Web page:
John Cadbury believed that chocolate could make the world a better place. The Quaker company he created in 1824 was born to give back to the community around it. That was a generous idea.
John and his sons, Richard and George – the pioneers of chocolate made with fresh milk – didn’t stop at a glass of milk when they were developing the recipe for Cadbury’s Dairy Milk. Instead they gave a glass & a half. Looks like generosity runs in this family.
As the company grew, the Cadbury family were able to realise their socially progressive ideals, most famously in the creation of Bournville ‘the factory in a garden’. Against the backdrop of the Industrial Revolution in the UK and at a time when alcoholism, slum living and appalling working conditions were the norm, the very idea that “every man could have a house and a garden, and the chance of a happy family life” was not only generous but visionary.
It’s this glass & a half approach that has made Cadbury Dairy Milk the gold standard of popular chocolate and a real national treasure; firstly, in the UK, and today all around the world. But wherever it travels, this most generous of brands has a knack of connecting with people in a way that sees them take it to their heart as ‘one of their own’. That’s why South Africans see Cadbury as a South African company, Australians see it as an Australian company, etc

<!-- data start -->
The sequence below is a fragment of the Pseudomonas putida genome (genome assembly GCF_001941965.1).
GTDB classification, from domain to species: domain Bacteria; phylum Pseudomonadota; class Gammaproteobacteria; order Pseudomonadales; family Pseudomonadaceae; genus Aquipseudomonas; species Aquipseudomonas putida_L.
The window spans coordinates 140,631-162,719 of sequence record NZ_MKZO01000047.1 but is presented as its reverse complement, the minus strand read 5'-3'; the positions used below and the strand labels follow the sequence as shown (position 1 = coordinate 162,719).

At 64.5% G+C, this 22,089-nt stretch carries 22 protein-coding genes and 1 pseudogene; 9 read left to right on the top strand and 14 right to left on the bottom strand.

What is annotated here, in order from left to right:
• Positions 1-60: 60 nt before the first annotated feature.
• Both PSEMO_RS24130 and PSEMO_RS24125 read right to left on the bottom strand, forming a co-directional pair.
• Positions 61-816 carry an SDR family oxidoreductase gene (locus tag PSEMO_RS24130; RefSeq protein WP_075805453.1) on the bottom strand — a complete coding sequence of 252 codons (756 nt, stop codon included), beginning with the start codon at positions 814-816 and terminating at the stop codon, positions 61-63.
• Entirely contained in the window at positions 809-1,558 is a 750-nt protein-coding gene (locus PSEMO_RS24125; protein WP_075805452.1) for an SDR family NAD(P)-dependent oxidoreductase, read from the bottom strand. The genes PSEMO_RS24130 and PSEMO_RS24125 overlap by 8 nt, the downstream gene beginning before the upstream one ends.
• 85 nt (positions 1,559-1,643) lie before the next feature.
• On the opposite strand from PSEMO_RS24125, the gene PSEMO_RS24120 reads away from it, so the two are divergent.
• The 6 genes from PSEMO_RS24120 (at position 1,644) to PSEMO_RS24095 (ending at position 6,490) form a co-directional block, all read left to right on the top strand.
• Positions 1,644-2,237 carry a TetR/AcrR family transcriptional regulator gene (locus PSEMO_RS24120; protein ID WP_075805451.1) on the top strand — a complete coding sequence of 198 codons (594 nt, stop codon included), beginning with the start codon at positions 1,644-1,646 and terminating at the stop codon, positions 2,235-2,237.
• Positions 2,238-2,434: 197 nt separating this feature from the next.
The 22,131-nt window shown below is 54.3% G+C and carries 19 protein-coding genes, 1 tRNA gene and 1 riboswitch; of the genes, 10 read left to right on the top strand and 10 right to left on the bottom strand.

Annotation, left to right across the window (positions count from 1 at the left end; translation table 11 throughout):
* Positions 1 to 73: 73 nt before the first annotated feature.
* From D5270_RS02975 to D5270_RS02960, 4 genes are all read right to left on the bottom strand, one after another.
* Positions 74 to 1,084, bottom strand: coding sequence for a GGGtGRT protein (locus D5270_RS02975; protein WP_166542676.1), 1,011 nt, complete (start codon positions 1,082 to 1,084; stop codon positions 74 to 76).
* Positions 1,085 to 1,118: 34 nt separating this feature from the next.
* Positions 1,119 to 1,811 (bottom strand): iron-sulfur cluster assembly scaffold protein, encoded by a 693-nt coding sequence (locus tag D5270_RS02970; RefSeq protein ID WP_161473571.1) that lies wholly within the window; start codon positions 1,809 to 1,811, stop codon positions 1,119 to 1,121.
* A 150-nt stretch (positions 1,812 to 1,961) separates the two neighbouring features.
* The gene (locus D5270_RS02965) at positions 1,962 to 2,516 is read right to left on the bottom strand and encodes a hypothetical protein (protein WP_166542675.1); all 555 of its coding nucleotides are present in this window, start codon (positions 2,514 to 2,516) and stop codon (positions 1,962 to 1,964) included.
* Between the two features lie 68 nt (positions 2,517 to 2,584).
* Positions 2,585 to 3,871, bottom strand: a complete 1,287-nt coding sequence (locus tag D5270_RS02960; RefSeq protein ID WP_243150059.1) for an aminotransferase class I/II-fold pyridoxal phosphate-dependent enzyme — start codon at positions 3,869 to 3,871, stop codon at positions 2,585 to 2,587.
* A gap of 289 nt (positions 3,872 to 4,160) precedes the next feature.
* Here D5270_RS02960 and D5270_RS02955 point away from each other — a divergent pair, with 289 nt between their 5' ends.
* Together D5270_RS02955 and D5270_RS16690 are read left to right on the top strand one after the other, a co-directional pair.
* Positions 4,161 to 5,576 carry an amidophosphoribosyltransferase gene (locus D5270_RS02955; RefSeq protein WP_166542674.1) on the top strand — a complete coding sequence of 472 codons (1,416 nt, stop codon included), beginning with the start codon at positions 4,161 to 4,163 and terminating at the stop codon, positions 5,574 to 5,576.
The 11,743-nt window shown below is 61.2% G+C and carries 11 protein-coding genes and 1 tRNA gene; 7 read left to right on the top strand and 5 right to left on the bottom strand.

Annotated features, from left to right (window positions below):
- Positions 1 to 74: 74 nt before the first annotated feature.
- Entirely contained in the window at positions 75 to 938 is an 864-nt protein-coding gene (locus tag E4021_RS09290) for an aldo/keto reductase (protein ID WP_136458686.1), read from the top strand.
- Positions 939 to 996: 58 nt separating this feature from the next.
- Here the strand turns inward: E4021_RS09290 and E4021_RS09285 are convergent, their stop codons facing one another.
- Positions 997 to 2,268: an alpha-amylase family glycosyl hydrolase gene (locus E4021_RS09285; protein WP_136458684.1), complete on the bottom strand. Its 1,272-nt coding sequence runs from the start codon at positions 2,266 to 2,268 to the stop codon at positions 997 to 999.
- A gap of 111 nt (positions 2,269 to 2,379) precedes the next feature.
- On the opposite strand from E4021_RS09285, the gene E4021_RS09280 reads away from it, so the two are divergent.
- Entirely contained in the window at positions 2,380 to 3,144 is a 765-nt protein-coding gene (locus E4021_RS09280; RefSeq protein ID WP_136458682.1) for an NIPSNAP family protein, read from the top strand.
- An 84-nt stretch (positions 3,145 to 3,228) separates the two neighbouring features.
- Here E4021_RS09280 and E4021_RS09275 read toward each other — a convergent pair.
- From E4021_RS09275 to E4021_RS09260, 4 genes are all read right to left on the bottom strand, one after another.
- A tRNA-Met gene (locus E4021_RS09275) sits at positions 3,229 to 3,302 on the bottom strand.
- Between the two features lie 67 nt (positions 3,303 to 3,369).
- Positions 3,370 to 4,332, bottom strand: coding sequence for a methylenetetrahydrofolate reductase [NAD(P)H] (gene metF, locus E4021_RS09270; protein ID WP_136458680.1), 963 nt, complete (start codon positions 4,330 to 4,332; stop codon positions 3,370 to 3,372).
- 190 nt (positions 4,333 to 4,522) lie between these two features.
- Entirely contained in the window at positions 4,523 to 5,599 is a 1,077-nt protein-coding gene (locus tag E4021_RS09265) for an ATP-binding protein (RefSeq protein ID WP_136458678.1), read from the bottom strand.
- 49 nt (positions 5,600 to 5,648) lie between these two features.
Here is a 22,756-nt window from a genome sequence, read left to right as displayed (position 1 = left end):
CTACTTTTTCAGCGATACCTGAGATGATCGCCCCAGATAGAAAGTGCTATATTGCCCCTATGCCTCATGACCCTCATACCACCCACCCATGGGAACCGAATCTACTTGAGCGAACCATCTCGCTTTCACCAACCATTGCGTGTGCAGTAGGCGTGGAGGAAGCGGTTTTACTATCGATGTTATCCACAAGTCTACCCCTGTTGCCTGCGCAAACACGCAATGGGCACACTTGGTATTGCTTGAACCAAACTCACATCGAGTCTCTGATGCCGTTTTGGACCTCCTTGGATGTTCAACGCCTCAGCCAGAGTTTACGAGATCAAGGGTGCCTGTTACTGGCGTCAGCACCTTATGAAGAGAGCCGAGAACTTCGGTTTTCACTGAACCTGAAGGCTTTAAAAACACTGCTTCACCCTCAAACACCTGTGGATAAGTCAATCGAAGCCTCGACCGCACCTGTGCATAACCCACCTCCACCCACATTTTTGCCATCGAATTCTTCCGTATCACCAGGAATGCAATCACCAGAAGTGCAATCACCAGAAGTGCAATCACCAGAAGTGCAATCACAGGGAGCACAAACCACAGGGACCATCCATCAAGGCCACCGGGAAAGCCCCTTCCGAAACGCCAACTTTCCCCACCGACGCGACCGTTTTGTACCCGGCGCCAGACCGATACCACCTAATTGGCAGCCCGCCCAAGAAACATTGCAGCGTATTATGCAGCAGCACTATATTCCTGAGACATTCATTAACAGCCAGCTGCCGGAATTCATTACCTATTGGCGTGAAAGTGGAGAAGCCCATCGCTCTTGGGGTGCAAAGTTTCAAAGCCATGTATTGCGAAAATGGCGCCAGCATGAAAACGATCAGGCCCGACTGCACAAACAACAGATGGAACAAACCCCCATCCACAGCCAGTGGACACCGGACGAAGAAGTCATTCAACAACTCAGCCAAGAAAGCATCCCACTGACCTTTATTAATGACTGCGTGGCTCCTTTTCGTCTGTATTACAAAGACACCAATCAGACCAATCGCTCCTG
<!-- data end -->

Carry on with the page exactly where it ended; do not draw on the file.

It’s this generosity and special bonding power of Cadbury that is needed now more than ever.
There’s a glass & a half in everyone
Cadbury believe there is a generous instinct within everyone – we say ‘There’s a glass in everyone’.
When we created Cadbury Dairy Milk, a glass of milk would have been fine. But we thought a glass & a half would be better. We want to stand for this kind of generosity in everything we do and say.